Monday, January 9, 2023
- Buoy 238 (Barbers Pt)/Buoy 239 (Lani): Seas were 3.9 ft @ 11.1 secs with swell 2.2 ft @ 13.0 secs from 310 degrees. Water temp 77.9 degs (Barbers Pt), 77.9 (Pearl Harbor 233), 77.9 (Lani 239).
- Buoy 106 (Waimea): Seas were 6.1 ft @ 13.3 secs with swell 4.0 ft @ 13.2 secs from 318 degrees. Water temp 77.0 degs.
- Buoy 46025 (Catalina RDG): Seas were 7.6 ft @ 12.0 secs with swell 4.6 ft @ 12.7 secs from 281 degrees. Wind east at 16-20 kts. Water temperature 58.5 degs, 58.5 (Topanga 103), 59.0 degs (Long Beach 215), 58.5 (Oceanside Offshore 045), 58.1 (Del Mar 153), 59.4 (Torrey Pines Outer 100). At Harvest Buoy (071) primary swell was 7.4 ft @ 13.4 secs from 288 degrees. At Santa Monica (028) swell was 4.2 ft @ 13.1 secs from 263 degrees. At Oceanside (045) swell was 2.1 ft @ 12.5 secs from 248 degrees. Southward at Pt Loma (191) swell was 4.8 ft @ 11.9 secs from 282 degrees. Water temperate was 59.7 degrees.
- Buoy 46012 (Half Moon Bay)/029 (Pt Reyes): Seas were 13.9 ft @ 13.3 secs with swell 9.6 ft @ 13.5 secs from 285 degrees. Wind southwest at 10-14 kts. Water temp 53.8 (Bodega Bay 46013), 54.1 degs (Pt Reyes 029), 54.5 (San Francisco 46026), 54.0 (SF Bar 142), 54.9 (Pt Santa Cruz 254) and 55.0 (Monterey Bay 46042).
Swell Classification Guidelines
Significant: Winter - Swell 8 ft @ 14 secs or greater (11+ ft faces) for 8+ hours (greater than double overhead).
Summer - Head high or better.
Advanced: Winter - Swell and period combination capable of generating faces 1.5 times overhead to double overhead (7-10 ft)
Summer - Chest to head high.
Intermediate/Utility Class: Winter - Swell and period combination generating faces at head high to 1.5 times overhead (4-7 ft).
Summer - Waist to chest high.
Impulse/Windswell: Winter - Swell and period combination generating faces up to head high (1-4 ft) or anything with a period less than 11 secs.
Summer - up to waist high swell. Also called 'Background' swell.
Surf Heights for Hawaii should be consider 'Hawaiian Scale' if period exceeds 14 secs.
On Monday (1/9) North and Central CA had sets at 10-12 ft and warbled and lumpy and chopped from south wind with poor form. The sea state is very agitated. Protected breaks were head high to 1 ft overhead and lined up with some form occasionally and reasonably clean. At Santa Cruz surf was 1-2 ft overhead and lined up but warbled if not chopped from south winds and not rideable. In Southern California/Ventura waves were 2 ft overhead on the sets and lined up with reasonable form but trashed and chopped from strong south winds and rain. Central Orange County had sets at 1-2 ft overhead and lined up with some form but blown out from south wind. South Orange County's best summertime breaks had sets at head high and lined up with good form but mushed and warbled from modest south wind. It was at least surfable. North San Diego had sets at chest to head high and up to 1 ft overhead at top breaks and lined up with decent form and clean. Hawaii's North Shore had sets at 2-3 ft overhead and clean and lined up with good form. The South Shore had some waist high sets with decent form and soft but clean. The East Shore had some waist high easterly windswell with light southeast trades and getting cleaner.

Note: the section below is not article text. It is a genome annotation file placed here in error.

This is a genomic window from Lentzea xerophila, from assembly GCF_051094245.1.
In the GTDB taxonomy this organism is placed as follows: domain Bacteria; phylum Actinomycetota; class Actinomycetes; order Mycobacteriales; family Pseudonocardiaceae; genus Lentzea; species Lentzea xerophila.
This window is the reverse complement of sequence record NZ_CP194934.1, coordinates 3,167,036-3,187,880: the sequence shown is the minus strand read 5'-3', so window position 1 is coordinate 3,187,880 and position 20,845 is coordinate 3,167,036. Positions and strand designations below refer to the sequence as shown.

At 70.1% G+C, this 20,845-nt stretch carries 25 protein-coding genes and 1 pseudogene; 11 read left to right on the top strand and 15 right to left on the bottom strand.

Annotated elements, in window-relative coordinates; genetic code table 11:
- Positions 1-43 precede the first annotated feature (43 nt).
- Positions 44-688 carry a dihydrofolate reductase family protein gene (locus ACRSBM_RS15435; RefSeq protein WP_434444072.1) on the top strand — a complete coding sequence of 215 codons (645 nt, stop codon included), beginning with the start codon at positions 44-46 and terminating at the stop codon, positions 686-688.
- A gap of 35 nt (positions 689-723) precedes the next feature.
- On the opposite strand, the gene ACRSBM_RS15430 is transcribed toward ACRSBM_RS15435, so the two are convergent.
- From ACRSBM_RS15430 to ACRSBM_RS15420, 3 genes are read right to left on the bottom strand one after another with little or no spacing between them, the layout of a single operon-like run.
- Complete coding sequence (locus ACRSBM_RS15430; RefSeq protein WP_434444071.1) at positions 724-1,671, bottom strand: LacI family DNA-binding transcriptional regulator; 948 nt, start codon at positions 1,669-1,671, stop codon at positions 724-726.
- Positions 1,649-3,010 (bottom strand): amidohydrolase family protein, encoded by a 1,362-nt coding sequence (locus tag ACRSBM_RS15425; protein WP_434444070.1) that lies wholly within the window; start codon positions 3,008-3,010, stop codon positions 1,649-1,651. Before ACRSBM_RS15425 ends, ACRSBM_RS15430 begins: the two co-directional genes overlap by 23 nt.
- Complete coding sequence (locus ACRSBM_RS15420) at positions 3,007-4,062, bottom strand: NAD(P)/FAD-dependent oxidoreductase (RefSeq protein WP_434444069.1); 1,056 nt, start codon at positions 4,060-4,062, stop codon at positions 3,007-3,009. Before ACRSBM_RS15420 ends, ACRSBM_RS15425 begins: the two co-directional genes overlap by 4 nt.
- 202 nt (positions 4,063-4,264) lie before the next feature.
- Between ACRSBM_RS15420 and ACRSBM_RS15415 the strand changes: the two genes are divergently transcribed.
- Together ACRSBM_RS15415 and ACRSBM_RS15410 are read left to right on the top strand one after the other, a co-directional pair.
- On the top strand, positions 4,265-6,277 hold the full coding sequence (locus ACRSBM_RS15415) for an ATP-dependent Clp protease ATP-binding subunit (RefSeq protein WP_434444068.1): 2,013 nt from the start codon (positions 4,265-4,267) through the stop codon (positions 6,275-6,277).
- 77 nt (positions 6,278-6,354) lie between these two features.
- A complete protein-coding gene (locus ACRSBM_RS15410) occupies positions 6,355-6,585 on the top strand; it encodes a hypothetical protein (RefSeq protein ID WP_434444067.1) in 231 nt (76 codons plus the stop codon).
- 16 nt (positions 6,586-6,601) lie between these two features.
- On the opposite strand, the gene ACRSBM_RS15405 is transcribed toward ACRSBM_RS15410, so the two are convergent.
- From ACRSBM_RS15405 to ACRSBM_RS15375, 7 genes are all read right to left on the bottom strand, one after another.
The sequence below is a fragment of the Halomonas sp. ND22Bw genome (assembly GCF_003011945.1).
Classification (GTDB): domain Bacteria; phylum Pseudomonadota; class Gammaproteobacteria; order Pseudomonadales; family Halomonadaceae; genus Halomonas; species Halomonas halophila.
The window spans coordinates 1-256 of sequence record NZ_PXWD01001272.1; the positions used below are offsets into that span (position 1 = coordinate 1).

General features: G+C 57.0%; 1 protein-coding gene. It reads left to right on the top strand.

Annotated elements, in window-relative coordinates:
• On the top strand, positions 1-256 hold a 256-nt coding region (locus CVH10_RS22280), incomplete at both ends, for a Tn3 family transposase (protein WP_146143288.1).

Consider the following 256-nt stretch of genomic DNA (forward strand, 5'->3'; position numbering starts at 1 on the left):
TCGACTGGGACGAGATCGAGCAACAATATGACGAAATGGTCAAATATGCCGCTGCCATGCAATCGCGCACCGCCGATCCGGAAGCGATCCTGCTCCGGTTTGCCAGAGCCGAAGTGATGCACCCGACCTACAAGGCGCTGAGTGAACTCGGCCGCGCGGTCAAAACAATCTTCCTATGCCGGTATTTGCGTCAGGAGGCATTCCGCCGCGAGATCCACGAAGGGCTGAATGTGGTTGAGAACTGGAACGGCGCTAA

See QuikCASTs for the 5 day surf overview or read below for the detailed view.
On Monday (1/9) North California was getting more raw swell swell originating from a small gale that developed just off the North CA coast on Fri-Sat (1/7) producing 23-25 ft seas aimed east. Southern CA was getting fading swell from a previous gale. Hawaii was getting sideband energy from a nondescript gale tracking east bound for the Gulf. Looking forward another system is developing while falling southeast through the Gulf Mon-Tues (1/10) producing 26-27 ft seas aimed southeast mainly at the US West Coast. Of more interest is a stronger system forecast for the Dateline Mon-Thurs (1/12) producing up to 51 ft seas aimed east. And yet another gale is forecast just west of the dateline Wed-Thurs (1/12) with 40 ft seas aimed east with secondary energy continuing on the dateline into Sun (1/15). And possibly more behind that. A busy storm pattern is to continue but with the focus possibly moving more to the west, a good thing.